“Black communities in the United States continue to live under a persistent fear of being killed by the police that is justified by the incessant state-funded violence against the community. The core issue at the heart of our broken policing institution is the broadening of the scope and responsibilities that are given to law enforcement agencies that are social issues best solved by social and political leadership, and this broadened scope has led to the unlawful use of excessive force and the killing of Black people,” Kubic said.
“These inherently systemic issues require immediate and permanent solutions. That requires a bold reimagining of the role police play in our society,” he said. “The policing institutions in our country are deeply entrenched in racism and brutality.”
NAACP Hillsborough branch holds regular meetings with police chiefs
Yvette Lewis, president of the NAACP Hillsborough County branch, said in a phone conversation that her organization doesn’t support defunding the police but does support reform.
“It needs to be done. There is a strong need, and it is every police department and sheriff department. Everything in law enforcement, it all needs to be reformed,” Lewis said.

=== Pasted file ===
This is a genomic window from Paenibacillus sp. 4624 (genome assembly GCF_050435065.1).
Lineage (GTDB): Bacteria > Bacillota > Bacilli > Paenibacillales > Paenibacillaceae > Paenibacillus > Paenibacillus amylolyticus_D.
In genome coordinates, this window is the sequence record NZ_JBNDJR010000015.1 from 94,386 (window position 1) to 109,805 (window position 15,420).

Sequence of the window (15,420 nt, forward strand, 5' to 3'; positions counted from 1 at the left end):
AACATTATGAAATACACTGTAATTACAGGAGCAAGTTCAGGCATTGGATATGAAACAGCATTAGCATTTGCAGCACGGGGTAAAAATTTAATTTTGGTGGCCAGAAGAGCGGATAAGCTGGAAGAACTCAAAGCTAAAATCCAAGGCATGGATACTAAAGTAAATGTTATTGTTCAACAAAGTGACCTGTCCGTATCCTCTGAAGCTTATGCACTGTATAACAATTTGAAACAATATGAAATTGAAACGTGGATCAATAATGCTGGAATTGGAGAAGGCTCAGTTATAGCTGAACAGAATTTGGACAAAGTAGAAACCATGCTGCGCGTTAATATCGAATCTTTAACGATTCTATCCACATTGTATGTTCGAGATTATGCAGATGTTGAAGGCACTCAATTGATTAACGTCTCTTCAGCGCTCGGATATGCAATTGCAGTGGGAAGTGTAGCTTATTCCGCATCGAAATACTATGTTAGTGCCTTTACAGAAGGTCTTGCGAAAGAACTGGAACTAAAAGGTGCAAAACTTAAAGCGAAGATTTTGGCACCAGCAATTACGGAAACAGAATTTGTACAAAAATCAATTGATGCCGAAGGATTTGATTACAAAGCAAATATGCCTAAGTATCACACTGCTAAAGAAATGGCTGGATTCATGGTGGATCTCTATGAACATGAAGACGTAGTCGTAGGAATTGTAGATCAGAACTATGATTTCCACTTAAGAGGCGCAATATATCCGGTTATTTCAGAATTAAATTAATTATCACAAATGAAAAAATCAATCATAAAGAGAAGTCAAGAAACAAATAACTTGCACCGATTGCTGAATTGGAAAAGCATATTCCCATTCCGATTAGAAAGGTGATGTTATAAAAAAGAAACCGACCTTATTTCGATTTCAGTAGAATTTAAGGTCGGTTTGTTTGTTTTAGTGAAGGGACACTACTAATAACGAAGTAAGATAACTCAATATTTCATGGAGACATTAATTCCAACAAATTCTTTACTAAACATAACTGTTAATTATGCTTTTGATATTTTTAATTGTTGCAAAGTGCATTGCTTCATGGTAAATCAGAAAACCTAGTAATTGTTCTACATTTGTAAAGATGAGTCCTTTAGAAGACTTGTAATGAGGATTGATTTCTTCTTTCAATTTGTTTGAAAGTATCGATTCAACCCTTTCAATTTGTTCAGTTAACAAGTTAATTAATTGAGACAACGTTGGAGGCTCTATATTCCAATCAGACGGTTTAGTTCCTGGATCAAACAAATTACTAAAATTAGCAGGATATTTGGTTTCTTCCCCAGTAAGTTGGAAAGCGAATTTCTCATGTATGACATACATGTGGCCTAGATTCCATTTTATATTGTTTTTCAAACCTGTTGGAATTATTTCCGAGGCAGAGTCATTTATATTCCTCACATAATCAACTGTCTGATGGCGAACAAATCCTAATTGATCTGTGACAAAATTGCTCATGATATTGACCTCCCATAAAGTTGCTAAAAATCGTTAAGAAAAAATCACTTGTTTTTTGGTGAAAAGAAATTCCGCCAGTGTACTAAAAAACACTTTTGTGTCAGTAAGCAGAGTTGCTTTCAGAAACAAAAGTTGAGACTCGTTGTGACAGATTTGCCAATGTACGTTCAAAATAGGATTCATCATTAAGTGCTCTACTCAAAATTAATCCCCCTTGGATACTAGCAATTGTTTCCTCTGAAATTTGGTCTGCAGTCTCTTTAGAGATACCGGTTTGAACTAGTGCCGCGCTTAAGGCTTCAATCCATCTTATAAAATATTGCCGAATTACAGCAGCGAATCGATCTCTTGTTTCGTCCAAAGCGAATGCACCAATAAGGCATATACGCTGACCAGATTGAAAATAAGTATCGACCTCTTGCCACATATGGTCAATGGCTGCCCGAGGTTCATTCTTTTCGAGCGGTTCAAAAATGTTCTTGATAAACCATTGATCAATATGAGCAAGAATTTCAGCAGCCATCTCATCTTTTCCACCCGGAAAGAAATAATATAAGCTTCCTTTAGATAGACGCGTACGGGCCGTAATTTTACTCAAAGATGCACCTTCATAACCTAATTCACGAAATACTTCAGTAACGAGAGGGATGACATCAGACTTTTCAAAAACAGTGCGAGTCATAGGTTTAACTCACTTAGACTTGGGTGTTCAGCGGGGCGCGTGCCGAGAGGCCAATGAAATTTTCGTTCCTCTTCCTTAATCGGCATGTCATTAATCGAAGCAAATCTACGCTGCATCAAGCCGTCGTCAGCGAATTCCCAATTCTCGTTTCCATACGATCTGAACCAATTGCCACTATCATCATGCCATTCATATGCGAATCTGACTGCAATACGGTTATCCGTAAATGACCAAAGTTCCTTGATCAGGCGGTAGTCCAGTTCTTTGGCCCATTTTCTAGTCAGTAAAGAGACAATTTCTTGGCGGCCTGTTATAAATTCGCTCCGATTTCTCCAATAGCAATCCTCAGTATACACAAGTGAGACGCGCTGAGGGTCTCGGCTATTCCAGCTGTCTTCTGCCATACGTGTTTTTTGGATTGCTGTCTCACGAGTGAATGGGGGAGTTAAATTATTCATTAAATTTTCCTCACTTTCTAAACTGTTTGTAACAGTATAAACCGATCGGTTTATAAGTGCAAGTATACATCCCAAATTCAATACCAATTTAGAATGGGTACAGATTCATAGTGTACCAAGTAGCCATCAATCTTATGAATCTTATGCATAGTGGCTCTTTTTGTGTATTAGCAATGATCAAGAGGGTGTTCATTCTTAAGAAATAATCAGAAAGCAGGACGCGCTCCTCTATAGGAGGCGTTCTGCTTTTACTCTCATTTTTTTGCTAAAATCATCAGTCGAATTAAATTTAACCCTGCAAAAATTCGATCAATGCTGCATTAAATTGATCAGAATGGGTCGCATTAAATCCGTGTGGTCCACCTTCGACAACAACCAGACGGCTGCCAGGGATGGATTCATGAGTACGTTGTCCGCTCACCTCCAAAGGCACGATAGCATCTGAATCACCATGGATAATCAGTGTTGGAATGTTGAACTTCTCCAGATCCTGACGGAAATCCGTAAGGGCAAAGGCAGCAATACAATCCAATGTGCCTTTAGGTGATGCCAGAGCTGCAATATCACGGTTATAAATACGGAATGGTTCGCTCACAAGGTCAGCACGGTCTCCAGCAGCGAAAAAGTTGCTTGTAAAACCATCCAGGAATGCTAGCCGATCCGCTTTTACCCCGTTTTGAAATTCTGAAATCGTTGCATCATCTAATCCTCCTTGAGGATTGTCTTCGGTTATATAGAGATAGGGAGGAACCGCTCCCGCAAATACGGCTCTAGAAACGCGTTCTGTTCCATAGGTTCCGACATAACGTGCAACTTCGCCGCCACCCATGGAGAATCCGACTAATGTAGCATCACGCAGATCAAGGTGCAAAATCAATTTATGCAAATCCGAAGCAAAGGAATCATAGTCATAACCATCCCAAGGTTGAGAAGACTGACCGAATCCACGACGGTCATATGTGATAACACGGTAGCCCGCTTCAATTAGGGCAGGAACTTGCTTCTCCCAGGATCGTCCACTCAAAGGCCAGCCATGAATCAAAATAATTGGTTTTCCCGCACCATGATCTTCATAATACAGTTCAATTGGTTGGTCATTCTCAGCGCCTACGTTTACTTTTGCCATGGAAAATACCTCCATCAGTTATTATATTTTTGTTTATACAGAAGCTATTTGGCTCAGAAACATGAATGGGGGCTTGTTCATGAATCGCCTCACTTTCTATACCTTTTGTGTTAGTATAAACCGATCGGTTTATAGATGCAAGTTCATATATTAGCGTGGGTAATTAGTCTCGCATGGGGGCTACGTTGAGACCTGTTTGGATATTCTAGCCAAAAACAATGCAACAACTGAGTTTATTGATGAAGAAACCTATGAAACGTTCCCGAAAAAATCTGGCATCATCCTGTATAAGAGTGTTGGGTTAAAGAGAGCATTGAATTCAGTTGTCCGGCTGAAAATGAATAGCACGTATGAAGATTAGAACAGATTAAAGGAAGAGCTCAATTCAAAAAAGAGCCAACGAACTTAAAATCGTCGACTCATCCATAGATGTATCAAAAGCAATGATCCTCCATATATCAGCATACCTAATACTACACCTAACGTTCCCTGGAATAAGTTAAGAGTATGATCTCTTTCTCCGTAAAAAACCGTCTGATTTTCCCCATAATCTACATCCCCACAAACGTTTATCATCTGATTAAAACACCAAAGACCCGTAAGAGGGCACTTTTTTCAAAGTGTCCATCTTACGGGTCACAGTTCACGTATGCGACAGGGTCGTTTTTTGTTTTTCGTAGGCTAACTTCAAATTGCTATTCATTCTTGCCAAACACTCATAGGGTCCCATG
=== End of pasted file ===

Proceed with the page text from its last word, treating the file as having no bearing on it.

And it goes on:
Lewis thinks money should be allocated “for more police training, community policing and … programs that help build confidence.”
She told the Phoenix that her branch has meeting monthly with law enforcement agencies in Tampa.
“The protests have kicked the door in for us to come in to have a conversation to which people were not willing to have the conversation before. It has pulled the Band-Aid off a scab that had been festering. Society had put a Band-Aid on racism.”
Gun debate in Florida
Another issue in Florida has been gun violence, including the mass shooting in February 2018 at Marjory Stoneman Douglas High School in Broward County and the Pulse nightclub in Orlando in 2016.
Gun safety groups and advocates were unable to gather enough signatures to place a constitutional amendment on the 2020 ballot banning military-style assault weapons in Florida. And anti-gun legislation didn’t move in the Florida House and Senate during the 2020 legislative session.
Ban Assault Weapons Now, an advocacy group in Florida, has said it will continue to push to for an amendment banning military-grade assault weapons such as the AR-15.
Signatures collected for the 2020 ballot proposal will be applied toward the 2022 ballot.
According to a Facebook post by the organization, the appointment of Amy Coney Barrett to the U.S. Supreme Court could jeopardize the fight to change gun laws in the nation.
“This change to the SCOTUS could make it easier for courts to strike down gun regulations as unconstitutional. #VoteBlueToSaveAmerica,” the organization said in an October Facebook post.